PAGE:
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Production of high-precision metallic components with Lithography-based Metal Manufacturing (LMM)
The additive manufacturing of metals has been experiencing continuous exponential growth for years. A constantly increasing number of additive manufacturing processes leads to increasing confusion from the user's point of view. While in the beginning direct additive processes, in which components are manufactured directly from the material, were very common, in recent years indirect processes, in which components are manufactured in two stages via a green part state, have increasingly come into focus.
A new indirect additive manufacturing technology based on the basic principle of stereolithography enables even better surface qualities and very high resolutions. This is the so-called Lithography-based Metal Manufacturing (LMM). This novel lithography-based technology for the manufacture of metallic components is a combination and further development of the processes of Vat polymerisation (VP) and metal injection moulding (MIM).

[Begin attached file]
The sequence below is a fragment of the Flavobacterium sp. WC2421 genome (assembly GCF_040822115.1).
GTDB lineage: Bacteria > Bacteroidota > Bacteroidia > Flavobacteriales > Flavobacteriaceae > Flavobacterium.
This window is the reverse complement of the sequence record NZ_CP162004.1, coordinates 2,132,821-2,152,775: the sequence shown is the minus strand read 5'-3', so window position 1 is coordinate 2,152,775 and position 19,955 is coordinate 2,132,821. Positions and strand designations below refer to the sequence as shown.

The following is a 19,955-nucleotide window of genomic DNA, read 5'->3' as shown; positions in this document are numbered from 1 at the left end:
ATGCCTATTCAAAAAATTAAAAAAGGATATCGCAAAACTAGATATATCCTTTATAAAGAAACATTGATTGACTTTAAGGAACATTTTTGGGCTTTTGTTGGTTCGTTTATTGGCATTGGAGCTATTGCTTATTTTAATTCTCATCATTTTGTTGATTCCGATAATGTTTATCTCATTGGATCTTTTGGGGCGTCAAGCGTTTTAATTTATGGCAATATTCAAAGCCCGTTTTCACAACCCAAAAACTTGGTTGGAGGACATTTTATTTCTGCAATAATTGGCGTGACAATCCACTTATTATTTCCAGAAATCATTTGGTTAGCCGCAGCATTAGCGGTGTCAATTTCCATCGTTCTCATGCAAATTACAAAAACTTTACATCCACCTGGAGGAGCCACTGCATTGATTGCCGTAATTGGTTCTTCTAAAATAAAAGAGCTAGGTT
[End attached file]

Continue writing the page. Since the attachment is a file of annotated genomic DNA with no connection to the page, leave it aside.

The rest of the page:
The starting material is a mixture of metal powder and a photopolymer (= feedstock) applied in thin layers (typically between 35 and 50 µm) on the building platform. This is then exposed locally with UV light. In the exposed areas, the photopolymer crosslinks and thus keeps the metal powder in shape. In this way, green parts are produced in layers.
The thermal debinding of the photopolymer and the sintering of the components to a final density of between 96 and 99% are carried out in a two-stage process in a MIM sintering furnace under a protective atmosphere. The sintered parts are about 20% smaller than the printed green parts. The exact sinter shrinkage factor depends on the material composition used. The factor itself is very well reproducible, whereby the shrinkage is similar in all three dimensions.
--- Date: 01.04.2020 Time: 14:30 - 15:00 Location: Exhibition forum hall 10